If you want to help avoid falling into this sneaky tax trap, there are several options available to you:
- Make sure your investments are in the appropriate accounts. If you are interested in a mutual fund that generates capital gains distributions, consider holding the fund in a tax-advantaged account such as an IRA or 401(k), rather than a taxable account.
- Seek out tax-managed mutual funds. Some mutual funds explicitly call out tax efficiency as an objective, and while they will not be free from capital gains distributions, they may be more efficient than funds that do a lot of trading and do not take the ultimate tax burden on the investor into consideration.
- Consider swapping out your mutual funds for exchange-traded funds (ETFs). ETFs may be more tax-efficient than mutual funds because the underlying securities in the fund are often traded "in-kind," that is, swapped for another security of similar value rather than sold outright. While ETFs do still distribute capital gains to investors, they tend to do so less frequently, providing some relief from taxes relative to mutual funds.
- Explore the potential benefits of a separately managed account (SMA). An SMA is similar to a mutual fund or ETF in that it is a basket of individual securities managed by professional asset managers. One area where it differs is that you own the underlying securities directly and have a say in how the basket is composed. Investors can work with their advisor to choose the SMA that fits their particular needs and objectives. Holding stocks directly may help enable strategic tax management, such as tax-loss harvesting, which may result in a smaller tax bill when implemented in taxable accounts. Investors may additionally be able to customize that SMA by telling their advisor what stocks or industries to exclude from the portfolio, providing greater flexibility and more personalization than a traditional mutual fund or ETF. SMAs can be held in both taxable and retirement accounts but potential for the tax benefits are reserved for the taxable accounts. Owning an SMA in a taxable account helps investors with the capital gains distribution dilemma—capital gains taxes are only owed when the individual securities in the SMA are sold for a profit. Often, a focus on tax-smart investing strategies,5 such as tax-loss harvesting, within SMAs can help offset some of the realized gains created by those sales. There may be additional tax benefits, as well. For instance, because you own the individual securities directly, you may have the option to gift those appreciated securities to charity without selling them. This would allow you to deduct the fair market value of the gifted security from your taxes while avoiding the need to pay taxes on the gain.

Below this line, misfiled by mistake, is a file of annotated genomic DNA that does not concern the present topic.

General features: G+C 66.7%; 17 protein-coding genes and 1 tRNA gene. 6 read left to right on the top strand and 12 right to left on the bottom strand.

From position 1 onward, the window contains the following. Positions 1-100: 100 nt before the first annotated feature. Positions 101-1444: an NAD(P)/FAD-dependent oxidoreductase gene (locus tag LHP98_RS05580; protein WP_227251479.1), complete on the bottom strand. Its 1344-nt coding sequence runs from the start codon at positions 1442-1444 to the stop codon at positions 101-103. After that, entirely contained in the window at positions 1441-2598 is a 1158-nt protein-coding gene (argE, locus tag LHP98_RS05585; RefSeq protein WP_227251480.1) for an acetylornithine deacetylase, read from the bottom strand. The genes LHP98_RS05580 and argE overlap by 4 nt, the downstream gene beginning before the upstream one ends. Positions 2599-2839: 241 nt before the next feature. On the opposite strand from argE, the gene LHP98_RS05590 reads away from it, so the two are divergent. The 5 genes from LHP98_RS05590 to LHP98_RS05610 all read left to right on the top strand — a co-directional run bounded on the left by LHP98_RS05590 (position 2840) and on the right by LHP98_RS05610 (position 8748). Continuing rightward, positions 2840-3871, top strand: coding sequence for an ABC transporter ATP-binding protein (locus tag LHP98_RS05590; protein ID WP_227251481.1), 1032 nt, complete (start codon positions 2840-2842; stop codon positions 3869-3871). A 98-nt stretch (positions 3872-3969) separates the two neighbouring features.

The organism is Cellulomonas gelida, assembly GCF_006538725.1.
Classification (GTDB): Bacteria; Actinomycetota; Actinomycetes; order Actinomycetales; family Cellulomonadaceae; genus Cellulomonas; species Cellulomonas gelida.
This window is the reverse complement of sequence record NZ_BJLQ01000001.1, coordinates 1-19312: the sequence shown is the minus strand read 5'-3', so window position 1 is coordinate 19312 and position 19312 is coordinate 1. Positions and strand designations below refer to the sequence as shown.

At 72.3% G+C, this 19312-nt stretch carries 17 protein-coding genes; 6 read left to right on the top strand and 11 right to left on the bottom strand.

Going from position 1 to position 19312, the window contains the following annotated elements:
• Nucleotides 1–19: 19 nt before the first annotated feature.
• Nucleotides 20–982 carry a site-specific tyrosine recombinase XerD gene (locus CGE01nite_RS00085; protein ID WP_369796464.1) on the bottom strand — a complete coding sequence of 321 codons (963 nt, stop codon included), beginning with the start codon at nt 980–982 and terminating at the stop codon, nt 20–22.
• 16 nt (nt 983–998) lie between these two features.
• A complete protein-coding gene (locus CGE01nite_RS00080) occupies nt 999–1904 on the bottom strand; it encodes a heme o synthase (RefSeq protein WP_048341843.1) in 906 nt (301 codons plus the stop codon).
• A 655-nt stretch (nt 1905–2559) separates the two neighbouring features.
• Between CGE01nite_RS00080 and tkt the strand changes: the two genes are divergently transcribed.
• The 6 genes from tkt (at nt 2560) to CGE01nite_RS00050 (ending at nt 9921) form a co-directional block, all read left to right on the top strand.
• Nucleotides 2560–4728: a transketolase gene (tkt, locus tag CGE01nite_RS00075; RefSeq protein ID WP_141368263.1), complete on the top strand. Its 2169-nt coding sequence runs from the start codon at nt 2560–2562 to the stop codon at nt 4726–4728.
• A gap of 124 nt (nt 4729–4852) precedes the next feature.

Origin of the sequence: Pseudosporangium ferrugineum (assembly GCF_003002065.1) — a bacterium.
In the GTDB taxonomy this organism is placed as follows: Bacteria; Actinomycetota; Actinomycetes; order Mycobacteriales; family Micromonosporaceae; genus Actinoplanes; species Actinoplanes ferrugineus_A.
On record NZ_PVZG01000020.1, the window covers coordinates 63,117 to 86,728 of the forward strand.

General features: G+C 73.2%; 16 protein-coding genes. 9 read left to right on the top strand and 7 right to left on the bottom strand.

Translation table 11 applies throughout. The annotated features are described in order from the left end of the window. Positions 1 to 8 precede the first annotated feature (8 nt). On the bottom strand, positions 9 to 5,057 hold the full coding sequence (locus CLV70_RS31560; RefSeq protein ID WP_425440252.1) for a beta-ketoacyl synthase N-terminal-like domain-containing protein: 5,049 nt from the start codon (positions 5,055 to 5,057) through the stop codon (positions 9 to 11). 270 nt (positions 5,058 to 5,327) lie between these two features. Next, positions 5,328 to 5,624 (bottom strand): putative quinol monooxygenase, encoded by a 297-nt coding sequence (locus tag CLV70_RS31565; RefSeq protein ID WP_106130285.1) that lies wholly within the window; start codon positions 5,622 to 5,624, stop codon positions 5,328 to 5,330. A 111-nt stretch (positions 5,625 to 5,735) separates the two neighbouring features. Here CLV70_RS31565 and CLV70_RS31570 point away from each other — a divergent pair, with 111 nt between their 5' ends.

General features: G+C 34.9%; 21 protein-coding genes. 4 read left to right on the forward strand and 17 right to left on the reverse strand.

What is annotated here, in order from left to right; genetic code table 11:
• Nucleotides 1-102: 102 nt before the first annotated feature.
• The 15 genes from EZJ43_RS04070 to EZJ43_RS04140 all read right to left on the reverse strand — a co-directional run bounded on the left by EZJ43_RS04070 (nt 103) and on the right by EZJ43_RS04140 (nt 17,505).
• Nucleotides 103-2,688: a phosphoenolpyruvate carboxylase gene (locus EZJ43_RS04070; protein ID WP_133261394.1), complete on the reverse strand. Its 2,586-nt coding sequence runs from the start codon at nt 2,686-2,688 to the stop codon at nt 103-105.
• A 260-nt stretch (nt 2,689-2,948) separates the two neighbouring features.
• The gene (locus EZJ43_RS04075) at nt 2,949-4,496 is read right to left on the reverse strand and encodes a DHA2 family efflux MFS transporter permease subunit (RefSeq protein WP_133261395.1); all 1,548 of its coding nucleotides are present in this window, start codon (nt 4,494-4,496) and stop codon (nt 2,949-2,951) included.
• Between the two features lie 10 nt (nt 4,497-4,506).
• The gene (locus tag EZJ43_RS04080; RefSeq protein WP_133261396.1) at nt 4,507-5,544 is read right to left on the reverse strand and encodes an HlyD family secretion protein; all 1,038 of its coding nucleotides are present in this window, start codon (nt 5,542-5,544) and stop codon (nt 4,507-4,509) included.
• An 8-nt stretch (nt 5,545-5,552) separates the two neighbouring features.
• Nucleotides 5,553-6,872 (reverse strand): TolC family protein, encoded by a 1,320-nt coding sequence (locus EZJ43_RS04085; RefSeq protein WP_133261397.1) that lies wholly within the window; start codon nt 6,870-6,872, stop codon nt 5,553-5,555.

Keep more of your money and keep it working for you
Keeping more of your money in your portfolio and in the market is the best way to potentially benefit from long-term, compounding growth. By taking every opportunity to help reduce your overall tax burden, you may be better positioned to reach your investment goals.